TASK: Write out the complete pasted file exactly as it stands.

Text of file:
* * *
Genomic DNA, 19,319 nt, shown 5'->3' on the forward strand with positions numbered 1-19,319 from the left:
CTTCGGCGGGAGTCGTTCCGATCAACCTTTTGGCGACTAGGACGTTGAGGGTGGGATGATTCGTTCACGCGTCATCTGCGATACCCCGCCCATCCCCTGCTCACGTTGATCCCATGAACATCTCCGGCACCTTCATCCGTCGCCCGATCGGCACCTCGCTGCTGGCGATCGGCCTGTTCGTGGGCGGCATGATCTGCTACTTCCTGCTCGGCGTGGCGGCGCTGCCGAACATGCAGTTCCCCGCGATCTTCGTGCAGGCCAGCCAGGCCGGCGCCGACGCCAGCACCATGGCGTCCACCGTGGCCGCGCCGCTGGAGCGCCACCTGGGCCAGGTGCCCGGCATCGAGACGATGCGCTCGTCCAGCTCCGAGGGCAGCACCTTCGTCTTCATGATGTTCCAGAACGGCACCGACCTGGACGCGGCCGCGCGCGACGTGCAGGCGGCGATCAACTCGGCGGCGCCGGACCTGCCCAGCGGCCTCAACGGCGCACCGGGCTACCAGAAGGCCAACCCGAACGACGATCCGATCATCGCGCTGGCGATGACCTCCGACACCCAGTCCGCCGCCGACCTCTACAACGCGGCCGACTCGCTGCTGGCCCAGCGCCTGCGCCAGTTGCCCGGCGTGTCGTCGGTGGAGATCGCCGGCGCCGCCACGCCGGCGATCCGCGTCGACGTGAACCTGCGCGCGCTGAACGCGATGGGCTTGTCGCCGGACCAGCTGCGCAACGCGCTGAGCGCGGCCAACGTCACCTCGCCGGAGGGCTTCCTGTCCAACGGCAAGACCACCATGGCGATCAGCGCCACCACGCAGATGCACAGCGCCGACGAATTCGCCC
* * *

Genomic DNA, 19,319 nt, shown 5'->3' on the forward strand with positions numbered 1-19,319 from the left:
CTTCGGCGGGAGTCGTTCCGATCAACCTTTTGGCGACTAGGACGTTGAGGGTGGGATGATTCGTTCACGCGTCATCTGCGATACCCCGCCCATCCCCTGCTCACGTTGATCCCATGAACATCTCCGGCACCTTCATCCGTCGCCCGATCGGCACCTCGCTGCTGGCGATCGGCCTGTTCGTGGGCGGCATGATCTGCTACTTCCTGCTCGGCGTGGCGGCGCTGCCGAACATGCAGTTCCCCGCGATCTTCGTGCAGGCCAGCCAGGCCGGCGCCGACGCCAGCACCATGGCGTCCACCGTGGCCGCGCCGCTGGAGCGCCACCTGGGCCAGGTGCCCGGCATCGAGACGATGCGCTCGTCCAGCTCCGAGGGCAGCACCTTCGTCTTCATGATGTTCCAGAACGGCACCGACCTGGACGCGGCCGCGCGCGACGTGCAGGCGGCGATCAACTCGGCGGCGCCGGACCTGCCCAGCGGCCTCAACGGCGCACCGGGCTACCAGAAGGCCAACCCGAACGACGATCCGATCATCGCGCTGGCGATGACCTCCGACACCCAGTCCGCCGCCGACCTCTACAACGCGGCCGACTCGCTGCTGGCCCAGCGCCTGCGCCAGTTGCCCGGCGTGTCGTCGGTGGAGATCGCCGGCGCCGCCACGCCGGCGATCCGCGTCGACGTGAACCTGCGCGCGCTGAACGCGATGGGCTTGTCGCCGGACCAGCTGCGCAACGCGCTGAGCGCGGCCAACGTCACCTCGCCGGAGGGCTTCCTGTCCAACGGCAAGACCACCATGGCGATCAGCGCCACCACGCAGATGCACAGCGCCGACGAATTCGCCC